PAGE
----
As clinicians’ understanding of the disease pathobiology associated with Hodgkin lymphoma (HL) has increased, novel treatments have emerged.
Craig Moskowitz, MD
As clinicians’ understanding of the disease pathobiology associated with Hodgkin lymphoma (HL) has increased, novel treatments have emerged, including the anti-CD30 antibody—drug conjugate brentuximab vedotin (Adcetris; BV) and the checkpoint inhibitors pembrolizumab (Keytruda) and nivolumab (Opdivo). However, determining how these agents specifically fit into the current armamentarium is still an ongoing debate.
It is estimated that 8700 new patients develop HL in the United States, but for patients over 70 years, there is no standard therapy. Although most patients with HL achieve cure, treatment fails in about 1400 patients on average, according to Craig Moskowitz, MD, who discussed the role of targeted chemotherapy and immunotherapy during his presentation at the 35th Annual CFS®.
Patients with relapsed/refractory disease undergo 1 to 2 rounds of salvage therapy, which can consist of ifosfamide, carboplatin, and etoposide (ICE); dexamethasone, cytarabine, and cisplatin (DHAP); gemcitabine, vinorelbine, and liposomal doxorubicin (GVD); and ifosfamide, gemcitabine, vinorelbine (IGEV); all are salvage chemotherapies and can be followed by autologous stem cell transplantation (ASCT).
“We cure about 63% of these patients, so very few patients receive either palliative therapy with a novel agent or are considered for allogeneic stem cell transplant,” said Moskowitz.
Focusing on BV, Moskowitz said the agent is used for “palliation in the post-ASCT setting, as a second salvage therapy administered pre-ASCT, and as maintenance therapy post-ASCT.” He noted that, “By far, the most common reason to administer BV in the United States is pre-ASCT salvage therapy.”
Moskowitz summarized a number years’ worth of data that looked at 7 to 8 salvage regimens that either combined these regimens with BV that was given sequentially or concomitantly. “In general, the results are about the same for whatever you do. I would argue that nearly two-thirds of patients achieve a complete response and all these treatments are nearly equivalent, whether you give BV or not.”
When BV was combined with nivolumab in 55 patients with relapsed or refractory HL, Herrera and colleagues reported an 85% objective response rate with a 63% complete response.
“The complete response rate of 63% suggests that this combination is a bridge to ASCT,” said Moskowitz. “Whether we find patients who do not need to undergo ASCT is a platform for further research.”
“So how should BV be used in the future?” asked Moskowitz. He noted the creation of a new endpoint—a modified progression-free survival (PFS). Modified PFS is a superior endpoint for the evaluation of chemotherapy effectiveness compared with PFS, said Moskowitz.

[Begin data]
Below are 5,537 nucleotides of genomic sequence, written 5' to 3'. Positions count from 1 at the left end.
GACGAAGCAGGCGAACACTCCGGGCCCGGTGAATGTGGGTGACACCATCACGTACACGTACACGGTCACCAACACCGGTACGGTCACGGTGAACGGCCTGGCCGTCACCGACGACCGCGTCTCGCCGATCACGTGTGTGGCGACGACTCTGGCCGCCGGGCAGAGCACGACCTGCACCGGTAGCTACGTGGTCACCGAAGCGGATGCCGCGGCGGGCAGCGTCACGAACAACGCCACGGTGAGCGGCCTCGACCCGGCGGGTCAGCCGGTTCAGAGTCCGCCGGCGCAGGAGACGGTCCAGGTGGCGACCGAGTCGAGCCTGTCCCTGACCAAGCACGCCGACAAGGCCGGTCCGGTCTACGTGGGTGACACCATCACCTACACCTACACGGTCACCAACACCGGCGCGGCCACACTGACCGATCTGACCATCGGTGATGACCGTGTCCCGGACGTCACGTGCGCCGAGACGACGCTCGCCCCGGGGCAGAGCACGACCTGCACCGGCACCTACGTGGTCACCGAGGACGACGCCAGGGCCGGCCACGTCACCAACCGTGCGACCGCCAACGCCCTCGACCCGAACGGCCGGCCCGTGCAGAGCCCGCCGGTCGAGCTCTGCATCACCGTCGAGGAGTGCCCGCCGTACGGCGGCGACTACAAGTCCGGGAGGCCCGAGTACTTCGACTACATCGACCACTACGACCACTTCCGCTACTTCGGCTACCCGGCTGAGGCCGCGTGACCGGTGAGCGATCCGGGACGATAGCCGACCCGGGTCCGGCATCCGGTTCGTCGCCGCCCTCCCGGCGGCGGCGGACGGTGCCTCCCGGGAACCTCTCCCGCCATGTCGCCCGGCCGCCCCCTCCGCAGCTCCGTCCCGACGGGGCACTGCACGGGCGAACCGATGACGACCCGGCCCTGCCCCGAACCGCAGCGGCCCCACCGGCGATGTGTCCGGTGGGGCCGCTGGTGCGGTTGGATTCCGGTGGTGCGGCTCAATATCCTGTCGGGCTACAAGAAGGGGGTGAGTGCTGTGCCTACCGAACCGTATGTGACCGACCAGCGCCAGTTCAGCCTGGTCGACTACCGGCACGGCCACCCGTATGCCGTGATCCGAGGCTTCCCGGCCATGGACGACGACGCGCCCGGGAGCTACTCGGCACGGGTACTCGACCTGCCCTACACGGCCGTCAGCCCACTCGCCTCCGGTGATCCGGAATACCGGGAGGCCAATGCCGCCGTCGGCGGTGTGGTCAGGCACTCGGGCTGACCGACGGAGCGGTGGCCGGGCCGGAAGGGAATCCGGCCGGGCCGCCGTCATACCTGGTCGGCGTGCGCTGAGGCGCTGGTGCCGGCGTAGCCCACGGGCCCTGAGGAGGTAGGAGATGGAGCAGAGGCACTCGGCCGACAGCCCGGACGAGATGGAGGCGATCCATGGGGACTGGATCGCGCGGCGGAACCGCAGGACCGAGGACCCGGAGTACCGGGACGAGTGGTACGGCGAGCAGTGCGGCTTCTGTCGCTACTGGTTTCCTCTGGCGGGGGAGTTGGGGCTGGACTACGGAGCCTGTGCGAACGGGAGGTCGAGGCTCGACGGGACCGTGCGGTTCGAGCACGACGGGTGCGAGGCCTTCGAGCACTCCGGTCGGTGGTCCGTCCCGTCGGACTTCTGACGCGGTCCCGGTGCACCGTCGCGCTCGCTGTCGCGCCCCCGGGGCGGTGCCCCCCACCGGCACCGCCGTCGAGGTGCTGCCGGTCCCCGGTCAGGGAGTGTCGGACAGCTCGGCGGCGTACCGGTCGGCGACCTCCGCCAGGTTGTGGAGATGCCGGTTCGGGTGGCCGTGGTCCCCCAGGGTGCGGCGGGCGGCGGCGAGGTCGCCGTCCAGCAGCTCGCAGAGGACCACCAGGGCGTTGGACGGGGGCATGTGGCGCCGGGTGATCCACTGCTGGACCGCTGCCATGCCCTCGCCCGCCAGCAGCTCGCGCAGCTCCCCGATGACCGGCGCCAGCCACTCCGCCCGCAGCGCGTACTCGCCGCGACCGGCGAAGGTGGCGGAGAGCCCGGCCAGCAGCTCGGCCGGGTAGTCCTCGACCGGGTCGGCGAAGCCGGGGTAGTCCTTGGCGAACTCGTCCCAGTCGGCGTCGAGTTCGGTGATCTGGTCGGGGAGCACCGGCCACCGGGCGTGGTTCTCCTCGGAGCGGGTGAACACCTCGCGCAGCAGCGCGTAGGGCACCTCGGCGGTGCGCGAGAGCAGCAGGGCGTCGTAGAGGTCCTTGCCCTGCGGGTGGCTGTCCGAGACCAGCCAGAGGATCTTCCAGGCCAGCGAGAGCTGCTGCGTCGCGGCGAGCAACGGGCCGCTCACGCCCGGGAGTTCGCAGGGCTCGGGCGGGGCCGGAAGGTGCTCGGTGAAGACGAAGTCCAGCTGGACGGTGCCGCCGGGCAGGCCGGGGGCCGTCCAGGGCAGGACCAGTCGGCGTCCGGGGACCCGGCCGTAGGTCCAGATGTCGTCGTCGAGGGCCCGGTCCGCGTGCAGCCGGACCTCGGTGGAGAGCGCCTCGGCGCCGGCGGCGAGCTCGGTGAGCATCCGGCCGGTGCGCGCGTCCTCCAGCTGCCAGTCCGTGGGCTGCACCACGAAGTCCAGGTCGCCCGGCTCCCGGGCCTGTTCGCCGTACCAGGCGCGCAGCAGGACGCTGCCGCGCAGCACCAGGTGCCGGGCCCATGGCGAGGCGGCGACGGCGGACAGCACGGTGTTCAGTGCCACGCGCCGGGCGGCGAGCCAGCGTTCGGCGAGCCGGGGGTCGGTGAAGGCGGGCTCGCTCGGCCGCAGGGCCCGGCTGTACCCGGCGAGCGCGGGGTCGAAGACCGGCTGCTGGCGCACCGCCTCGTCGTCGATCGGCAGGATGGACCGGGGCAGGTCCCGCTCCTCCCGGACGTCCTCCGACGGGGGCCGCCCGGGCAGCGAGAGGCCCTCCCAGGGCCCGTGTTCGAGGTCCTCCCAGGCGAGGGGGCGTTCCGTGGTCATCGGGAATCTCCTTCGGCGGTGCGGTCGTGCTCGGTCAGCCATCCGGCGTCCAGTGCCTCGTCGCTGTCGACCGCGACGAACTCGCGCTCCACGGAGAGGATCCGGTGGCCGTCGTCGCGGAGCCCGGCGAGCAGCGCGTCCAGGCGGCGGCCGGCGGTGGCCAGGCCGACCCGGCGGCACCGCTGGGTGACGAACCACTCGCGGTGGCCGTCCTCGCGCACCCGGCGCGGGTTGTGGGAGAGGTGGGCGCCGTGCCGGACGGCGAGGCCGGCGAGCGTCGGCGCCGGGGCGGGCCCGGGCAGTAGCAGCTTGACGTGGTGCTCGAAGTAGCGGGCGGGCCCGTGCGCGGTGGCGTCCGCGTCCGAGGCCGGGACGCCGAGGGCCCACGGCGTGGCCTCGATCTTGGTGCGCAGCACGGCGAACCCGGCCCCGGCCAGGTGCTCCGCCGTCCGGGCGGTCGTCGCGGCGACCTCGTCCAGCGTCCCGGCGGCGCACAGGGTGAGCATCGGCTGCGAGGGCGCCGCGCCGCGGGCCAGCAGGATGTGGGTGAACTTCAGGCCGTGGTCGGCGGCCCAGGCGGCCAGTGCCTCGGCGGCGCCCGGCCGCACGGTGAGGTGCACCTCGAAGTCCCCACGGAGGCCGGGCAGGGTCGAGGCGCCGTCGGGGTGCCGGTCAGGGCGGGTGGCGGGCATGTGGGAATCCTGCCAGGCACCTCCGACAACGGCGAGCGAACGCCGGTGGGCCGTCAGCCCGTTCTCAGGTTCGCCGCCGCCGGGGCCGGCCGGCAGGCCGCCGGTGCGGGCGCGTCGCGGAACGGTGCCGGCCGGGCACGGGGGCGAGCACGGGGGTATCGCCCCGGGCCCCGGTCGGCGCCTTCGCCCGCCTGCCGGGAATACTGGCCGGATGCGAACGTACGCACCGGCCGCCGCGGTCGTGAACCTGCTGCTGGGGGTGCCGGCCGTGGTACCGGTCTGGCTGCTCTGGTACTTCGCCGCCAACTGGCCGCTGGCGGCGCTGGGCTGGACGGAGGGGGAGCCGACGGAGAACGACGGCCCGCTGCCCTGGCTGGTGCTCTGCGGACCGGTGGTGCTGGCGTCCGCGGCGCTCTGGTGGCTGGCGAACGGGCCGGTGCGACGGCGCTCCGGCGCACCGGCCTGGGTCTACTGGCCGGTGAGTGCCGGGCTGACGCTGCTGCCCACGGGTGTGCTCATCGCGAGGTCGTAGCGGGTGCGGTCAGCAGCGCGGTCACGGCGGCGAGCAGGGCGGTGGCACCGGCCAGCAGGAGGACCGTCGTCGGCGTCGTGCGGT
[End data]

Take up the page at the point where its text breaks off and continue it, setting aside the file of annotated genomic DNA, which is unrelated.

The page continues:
The phase III open-label ECHELON-1 study (NCT01712490) compared the modified PFS obtained with BV plus AVD (doxorubicin [Adriamycin], vinblastine, and dacarbazine) with that obtained with ABVD (doxorubicin [Adriamycin], bleomycin, vinblastine, and dacarbazine) for the frontline treatment of advanced classical HL.
Moskowitz noted that the study demonstrated a 2-year modified PFS of 81% for patients in the BV plus AVD treatment group versus 73% for patients in the ABVD treatment group (HR, 0.67, assuming an emergent plateau in the PFS event rate after 2 years). “Does this mean that we should treat 100 patients with BV + AVD to help 5 patients? You can make your own decision about this, but we should see further subset analysis data at the American Society of Hematology meeting.”
The BV plus AVD regimen could become the standard of care, said Moskowitz, with private oncologists adopting its use; lymphoma specialists will use it as well by proxy. “If this is true, then the way we use BV will dramatically change. We’ll be giving it as primary therapy for advanced-stage disease. I don’t think we’ll be giving it as a pretransplantation or posttransplantation regimen, and I don’t think we’ll be giving it for palliation. It will be used as upfront management.”
Summarizing longer term results with antibodies blocking PD-1 signaling, Moskowitz noted that more than 500 patients have undergone treatment in phase I and II either pembrolizumab and nivolumab clinical trials, PFS is approximately 12 months, and many patients are still on study after 1 year, the response rate is 70%, with complete response rate by investigator in the 22% to 25% range, and the dosing schedule with pembrolizumab may be easier than nivolumab.
“I have some reservations, however, about the pembrolizumab label,” said Moskowitz. “There is an implication that patients with primary refractory, transplant-eligible disease can receive this therapy prior to salvage chemotherapy—this would be a mistake in clinical judgment.”
Soon, Moskowitz sees checkpoint inhibitors used as part of second-line therapy and not for palliation in first relapse. He sees the agents combined with other therapies—ibrutinib, BV, chemotherapy, and radiotherapy.
Herrera AF, Bartlett NL, Ramchandren R, et al. Preliminary results from a phase 1/2 study of brentuximab vedotin in combination with nivolumab in patients with relapsed or refractory Hodgkin lymphoma. American Society of Hematology, San Diego, California, December 3—6, 2016, Abstract No. 1105